There were upsets aplenty during the Major’s Swiss-system group stage
Last week, if you had told people you expected the likes of FaZe Clan, who had a pretty impressive resume before the Major (with multiple semi-final and grand finals showings) to fizzle out without having won a single game, you would have probably been labeled out of your mind. If you had also said you expected the burgeoning French super-team of G2 Esports and even a slumping, but still heavy on talent, Natus Vincere to not make it out of the groups, it would have been understandable, yet still unlikely – but here we are after five exciting rounds of Swiss – after plenty of upsets and surprising results, Counter-Strike: Global Offensive’s new set of eight legends have been crowned:
Hailed before the major as a “dark horse” – not a favorite to win, nor very highly ranked within the theoretical ‘top 8’ on most analyst articles, but expected to get out of the groups either way – the CIS squad have outdone themselves here at the Major and exceeded expectations, winning their first three games in a row and going to the playoffs unscathed. In their first game against mousesports, they won 16:10 on Inferno, in their second, against G2 Esports, they won with a dominating 16:6 score line on Cache, and on their final game of the Swiss stage, they won 16:11 on Train over Virtus.Pro. With such a strong performance on three different maps, and not even including their ‘specialty’ map of Cobblestone – Gambit may just take home this Major.
BIG (Berlin International Gaming)
Seemingly out of nowhere, the German squad of BIG have taken the second slot to the Krakow Major playoffs – and the competition they took down to get there aren’t anything to scoff at either. They won versus FaZe Clan 16:8, Cloud9 16:11, and SK gaming 16:14 – all matches played on Inferno, showing that perhaps, BIG are a map-specialist team, and that they might have some trouble in the playoffs, as there it’s all best-of-threes. BIG are already one of the biggest underdog stories to come out of the Major, but their true test of mettle will be in the playoffs.
As one of the favorites coming into the Major, what with multiple titles in various premier international tournaments earned during the months prior, SK making it to the playoffs was more of an expectation that had to be met than an achievement – the Brazilian squad is looking ready to take home another Major, making their way to the playoffs with a 16:13 win over PENTA on Inferno, 16:8 win over Astralis on Inferno, 16:9 win over Immortals on Overpass, and their single loss to BIG. However, due to the results of Swiss seeding, they will be facing the winners of the previous Major, Astralis, in the first round – SK certainly have their work cut out for them.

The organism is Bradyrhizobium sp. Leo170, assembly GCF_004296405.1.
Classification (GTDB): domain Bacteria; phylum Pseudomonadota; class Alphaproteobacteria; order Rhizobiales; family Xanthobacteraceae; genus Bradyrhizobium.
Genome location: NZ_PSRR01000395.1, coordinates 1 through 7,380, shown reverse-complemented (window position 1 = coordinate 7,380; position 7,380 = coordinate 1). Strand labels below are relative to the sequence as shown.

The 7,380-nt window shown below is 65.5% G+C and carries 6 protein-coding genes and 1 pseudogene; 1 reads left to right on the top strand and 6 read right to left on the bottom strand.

The Danish squad of North are the fourth team to the playoffs, recovering from their initial loss versus Cloud9, 12:16 on Mirage, by following it up with three consecutive wins: 19:16 on Mirage versus PENTA, 19:15 on Cobblestone versus mousesports, and 16:14 on Mirage versus Virtus.Pro. North seems to have overcome their disappointing 9-11th place result from ESL One: Cologne, and are looking to bounce back this Major.
Winners of the previous Major, Astralis are coming into this one still as strong contenders – maybe no longer as undisputed favorites, but still expected to make it deep in the tournament. They keep their legends spot thanks to a 19:17 win versus Immortals on Overpass, 16:14 win versus Fnatic on Nuke, and 16:6 versus G2 on Inferno – their single loss was the one to SK Gaming. Sporting one of the most well-rounded rosters in CS:GO and boasting some of the strongest clutches in the game, Astralis could definitely take home their second Major in a row if they show up strong in the playoffs.
As one of the longest-running five-man rosters in esports, Virtus.Pro prove that though they may have their highs and lows as a team, they can get through it without a roster swap, and show up when it counts the most. They are going to the playoffs with a 16:2 win over Vega Squadron on Nuke, 16:11 over Fnatic on Cache, and 16:10 over Cloud9 on Train – their losses were 11:16 to Gambit on Train, and 14:16 to North on Mirage. It’s going to be a rematch versus North in the first round of playoffs for them – and if we get the plow to show up in front of their home crowd, they can certainly take this Major.
It’s a good Major for Brazilian CS:GO, as a second team with an all-Brazilian roster has made it to playoffs. Immortals take their slot with a 16:6 win over Vega Squadron on Train, 16:10 over Na’Vi on Overpass, and 16:6 over FlipSid3 on Train. Their two losses were 9:16 versus SK on Overpass, and 17:19 versus Astralis also on Overpass. They will be facing fellow underdogs, BIG, in the first round of playoffs.
Fnatic’s impressive streak at the Majors continues, having made Legends since the very first: DreamHack Winter in 2013. Some of those rosters may have been different, but this year’s roster is a reunion of their Golden Era, and the team is looking for their renaissance. They book their ticket to the playoffs with a 16:12 win over FlipSid3 on Mirage, 16:12 win over Na’Vi also on Mirage, and 16:10 over G2 on Overpass. They drop a game to Virtus.Pro (11:16 on Cache), and Astralis (14:16 on Nuke). They will be facing Gambit in the first round.
KaLeRei usually can’t shut up about video games, so she writes about them instead. Single-player RPGs or empire-builders/strategy games are her usual cup of tea, but she’s also been an avid follower of the Dota 2 and CS:GO professional scenes for a while. She has a fascination for old pros trying to prove they’ve still got what it takes, and cats.
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